portable dishwasher - should I exchange, or modify hoses?

Reply

  #1  
Old 02-28-15, 07:17 AM
G
Member
Thread Starter
Join Date: Feb 2015
Location: USA
Posts: 7
Received 0 Votes on 0 Posts
portable dishwasher - should I exchange, or modify hoses?

____My bottom-line question is, “Should I return the product I just bought (because it’s the wrong one) or try to modify its hoses?” Here is the story:
____Recently my portable dishwasher failed. It was a Whirlpool, DP940PWKM, bought in 2001. This week I got a similar new Whirlpool, WDP350PAAW, from Lowes. The old WPool-940 had two hoses: inlet hose with a metal threaded female end that screwed onto the threaded male end of a hot water pipe; and an outlet hose that was simple (with no threaded end) that we placed into a larger external drain pipe. The new WPool-350 arrived yesterday, and (surprise!) its hoses are different: the inlet hose ends with a plastic adapter (which the outlet hose also goes into) that fits onto a faucet, but cannot screw onto a pipe.
____the problem: With the new-350, I can’t screw its inlet hose onto the hot water pipe.
____hose-questions: I wasn’t there when the old-940 was installed, but late yesterday I found its manual, and the hose-photos look like those on the new-350. Does this mean that the hoses on the old-940 were replaced, so its inlet hose could be attached to the pipe? Would the new-350 also have to be changed in this way? Or is there an easier way to connect it to the pipe? (the hoses disappear into the solid-frame back; they don’t seem accessible to see, fix, or replace)
____purchase-question: The new-350’s specs (from Lowes website) say “Convertible to Built-In Dishwasher - No” so does this mean “no, it cannot be attached to a pipe”? (i.e., is “attaching to a pipe” what “built-in” means for a hose?) By contrast, the specs for another model from Lowes, GE’s GSC3500DWW, say “Convertible to Built-In Dishwasher (Yes)” and “Fill Hose Included (No, sold separately)” and “Drain Hose Included (Yes)”. Does this mean that the GE would attach to the pipe, with a “separately sold” threaded-end inlet hose? So…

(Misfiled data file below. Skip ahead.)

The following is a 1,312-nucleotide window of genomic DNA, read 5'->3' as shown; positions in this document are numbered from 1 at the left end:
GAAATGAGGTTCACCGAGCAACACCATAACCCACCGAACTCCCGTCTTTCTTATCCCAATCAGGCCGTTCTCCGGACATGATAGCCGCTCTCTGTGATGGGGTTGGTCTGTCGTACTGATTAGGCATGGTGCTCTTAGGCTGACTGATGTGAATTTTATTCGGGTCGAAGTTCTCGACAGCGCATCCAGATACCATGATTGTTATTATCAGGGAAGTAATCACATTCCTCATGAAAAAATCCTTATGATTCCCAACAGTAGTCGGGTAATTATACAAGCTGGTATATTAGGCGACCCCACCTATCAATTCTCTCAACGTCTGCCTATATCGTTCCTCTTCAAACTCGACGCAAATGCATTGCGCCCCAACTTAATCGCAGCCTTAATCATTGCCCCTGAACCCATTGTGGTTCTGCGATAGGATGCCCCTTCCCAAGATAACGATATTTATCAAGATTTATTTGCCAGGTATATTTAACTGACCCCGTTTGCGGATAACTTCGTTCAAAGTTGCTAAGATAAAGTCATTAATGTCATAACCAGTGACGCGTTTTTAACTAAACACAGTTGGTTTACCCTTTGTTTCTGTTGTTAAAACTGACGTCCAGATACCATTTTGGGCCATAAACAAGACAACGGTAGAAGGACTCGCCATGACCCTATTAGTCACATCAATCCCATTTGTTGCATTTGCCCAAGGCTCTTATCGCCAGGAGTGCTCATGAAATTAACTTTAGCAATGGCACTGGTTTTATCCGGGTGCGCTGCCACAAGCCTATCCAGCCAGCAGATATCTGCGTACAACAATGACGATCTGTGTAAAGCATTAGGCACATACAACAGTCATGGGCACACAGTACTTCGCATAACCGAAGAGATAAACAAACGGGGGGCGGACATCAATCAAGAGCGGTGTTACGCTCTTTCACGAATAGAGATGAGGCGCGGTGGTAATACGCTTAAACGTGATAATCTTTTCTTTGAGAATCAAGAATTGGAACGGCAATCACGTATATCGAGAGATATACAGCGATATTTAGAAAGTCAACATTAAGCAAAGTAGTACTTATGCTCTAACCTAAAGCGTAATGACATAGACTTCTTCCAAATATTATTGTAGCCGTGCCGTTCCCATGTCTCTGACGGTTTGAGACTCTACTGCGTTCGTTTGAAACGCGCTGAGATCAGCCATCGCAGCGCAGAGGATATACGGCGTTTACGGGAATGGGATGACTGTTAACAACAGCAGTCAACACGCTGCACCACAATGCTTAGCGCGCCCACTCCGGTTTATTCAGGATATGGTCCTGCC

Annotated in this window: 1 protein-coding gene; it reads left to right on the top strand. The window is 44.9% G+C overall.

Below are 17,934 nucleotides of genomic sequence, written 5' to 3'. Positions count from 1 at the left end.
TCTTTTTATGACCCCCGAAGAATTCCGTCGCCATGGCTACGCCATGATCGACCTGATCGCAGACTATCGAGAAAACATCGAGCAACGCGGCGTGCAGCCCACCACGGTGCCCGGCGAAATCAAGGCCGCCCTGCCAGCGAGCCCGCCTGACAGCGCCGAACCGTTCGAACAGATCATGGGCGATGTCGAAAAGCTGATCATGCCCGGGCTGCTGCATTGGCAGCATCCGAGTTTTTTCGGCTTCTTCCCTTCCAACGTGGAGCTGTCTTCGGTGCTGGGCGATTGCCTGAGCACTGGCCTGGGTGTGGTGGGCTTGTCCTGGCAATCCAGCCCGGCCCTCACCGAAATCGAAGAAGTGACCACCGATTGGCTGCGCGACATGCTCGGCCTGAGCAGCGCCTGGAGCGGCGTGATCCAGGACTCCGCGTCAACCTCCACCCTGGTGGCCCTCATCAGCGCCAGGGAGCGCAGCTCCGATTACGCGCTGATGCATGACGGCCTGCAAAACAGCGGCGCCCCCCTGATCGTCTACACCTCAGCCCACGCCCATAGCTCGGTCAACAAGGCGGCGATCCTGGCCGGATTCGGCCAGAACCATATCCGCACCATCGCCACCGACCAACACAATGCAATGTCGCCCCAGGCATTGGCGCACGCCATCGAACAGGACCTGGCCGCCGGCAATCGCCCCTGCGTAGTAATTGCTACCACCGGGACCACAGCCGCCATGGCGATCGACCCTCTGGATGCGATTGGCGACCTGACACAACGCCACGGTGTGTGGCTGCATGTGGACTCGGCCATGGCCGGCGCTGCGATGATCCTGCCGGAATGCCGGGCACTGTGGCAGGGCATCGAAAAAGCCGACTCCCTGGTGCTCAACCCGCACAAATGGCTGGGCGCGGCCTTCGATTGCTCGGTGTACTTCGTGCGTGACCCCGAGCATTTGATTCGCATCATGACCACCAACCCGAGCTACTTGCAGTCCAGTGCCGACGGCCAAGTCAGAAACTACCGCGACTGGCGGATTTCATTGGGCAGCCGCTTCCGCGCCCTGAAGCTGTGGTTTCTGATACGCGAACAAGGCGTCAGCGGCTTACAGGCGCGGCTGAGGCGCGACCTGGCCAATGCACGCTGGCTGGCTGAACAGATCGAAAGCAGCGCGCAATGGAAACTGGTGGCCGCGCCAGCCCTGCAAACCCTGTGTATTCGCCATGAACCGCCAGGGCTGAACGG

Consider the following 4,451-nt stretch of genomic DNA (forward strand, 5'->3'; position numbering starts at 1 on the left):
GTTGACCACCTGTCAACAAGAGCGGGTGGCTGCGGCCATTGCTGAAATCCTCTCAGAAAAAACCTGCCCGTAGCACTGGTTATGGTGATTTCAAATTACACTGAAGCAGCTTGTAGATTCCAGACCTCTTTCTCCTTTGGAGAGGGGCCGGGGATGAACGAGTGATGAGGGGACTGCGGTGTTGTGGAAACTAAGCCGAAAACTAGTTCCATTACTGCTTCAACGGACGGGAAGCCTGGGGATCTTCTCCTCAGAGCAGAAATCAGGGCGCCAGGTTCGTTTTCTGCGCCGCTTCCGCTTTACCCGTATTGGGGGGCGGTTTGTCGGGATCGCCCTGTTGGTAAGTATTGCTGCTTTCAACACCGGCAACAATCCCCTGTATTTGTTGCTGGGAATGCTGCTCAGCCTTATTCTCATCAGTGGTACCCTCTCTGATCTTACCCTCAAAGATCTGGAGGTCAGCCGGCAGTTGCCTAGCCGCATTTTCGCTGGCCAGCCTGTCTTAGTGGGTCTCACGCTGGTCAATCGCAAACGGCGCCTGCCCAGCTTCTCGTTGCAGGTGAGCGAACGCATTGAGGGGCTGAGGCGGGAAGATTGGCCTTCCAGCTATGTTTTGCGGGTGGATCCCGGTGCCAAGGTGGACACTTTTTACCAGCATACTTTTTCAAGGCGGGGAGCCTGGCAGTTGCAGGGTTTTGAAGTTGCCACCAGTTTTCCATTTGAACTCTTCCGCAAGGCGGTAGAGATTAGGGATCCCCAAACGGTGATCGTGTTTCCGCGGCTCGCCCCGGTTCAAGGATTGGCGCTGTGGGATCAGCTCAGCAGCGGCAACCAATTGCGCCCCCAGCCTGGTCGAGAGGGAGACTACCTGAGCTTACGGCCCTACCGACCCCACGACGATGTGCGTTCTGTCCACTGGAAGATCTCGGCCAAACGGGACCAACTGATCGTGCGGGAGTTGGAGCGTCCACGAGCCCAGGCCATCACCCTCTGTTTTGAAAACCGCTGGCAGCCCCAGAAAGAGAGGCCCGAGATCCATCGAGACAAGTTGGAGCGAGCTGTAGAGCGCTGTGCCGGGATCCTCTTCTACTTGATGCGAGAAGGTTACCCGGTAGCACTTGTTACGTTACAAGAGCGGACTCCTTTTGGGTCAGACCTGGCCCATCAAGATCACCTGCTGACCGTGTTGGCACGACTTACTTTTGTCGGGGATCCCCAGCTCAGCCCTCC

____back to my main question: is the GE what I should have bought? Should I return the Whirlpool, or is there a cheap-and-easy way to connect it to the pipe?
 
Sponsored Links
  #2  
Old 02-28-15, 07:22 AM
chandler's Avatar
Banned. Rule And/Or Policy Violation
Join Date: Dec 2005
Location: USA
Posts: 39,965
Received 6 Votes on 6 Posts
Welcome to the forums! Where do you store this when not in use? If under a cabinet, why not get a regular dishwasher, run drain and supply line, and electrical to it, and call it a day. No more pulling it out, hooking it up (if you could), waiting with it sitting in the middle of the kitchen, then stowing it back. Lot easier to bite the bullet and put in the plumbing/eletrical.
 
  #3  
Old 02-28-15, 08:08 AM
Handyone's Avatar
Member
Join Date: Aug 2000
Location: U.S.
Posts: 5,450
Received 0 Votes on 0 Posts
I looked at the manual for the new dishwasher. The water supply and drain lines are crimped onto the faucet adapter.
All portable dishwashers are designed to hook up to the faucet, replacing the existing aerator.
You need to be pretty handy to change those fittings to fit a hard-pipe situation, and I bet you it would void the warranty.

Why not do what Chandler suggests? Post a picture of your sink area, under sink plumbing, and a wide shot of where you think a built-in dishwasher might fit. Your portable DW is 37" high, the built-in is much lower than that.
 
  #4  
Old 02-28-15, 12:07 PM
G
Member
Thread Starter
Join Date: Feb 2015
Location: USA
Posts: 7
Received 0 Votes on 0 Posts
____Thanks for your quick, helpful replies, chandler and handyone. You offer wise advice in general, but a standard built-in doesn’t seem practical because…
____In this kitchen, along an 89” wall (with cabinets above) are a 36” refrigerator, 27” portable washing machine (36” high plus a 7” panel at the back), and the 24” portable dishwasher (37” high). On the right side for the two washers, there is a wooden shelf above them, and at convenient waist level are electricity (3-prong grounded) and water (hot, cold) with a y-splitter to connect both washers with the hot water. Elsewhere, the small kitchen doesn’t have enough space to use some for a built-in dishwasher. And the right-side space along the 89” wall would then be empty.
____I made a mistake by not noticing clues -- especially “Convertible to Built-In Dishwasher (No)” for the new-WPool, but also others -- and not doing the research needed to learn that my assumption (hoses on old-WPool and new-WPool would be the same) was wrong. This morning, searching whirlpool.com (which I should have done a week earlier) for the old WPool (DP940PWKM) I found a Parts List and a diagram on page 10 shows the hoses, exactly like on the new-WPool. Obviously the old-WPool in this kitchen had been modified so its inlet hose would screw onto the hot water pipe, and I should not have been surprised by hoses on the new-WPool. In fact, if I had done more product research earlier, I would not have bought it. The GE seems like a better “fit” for this kitchen.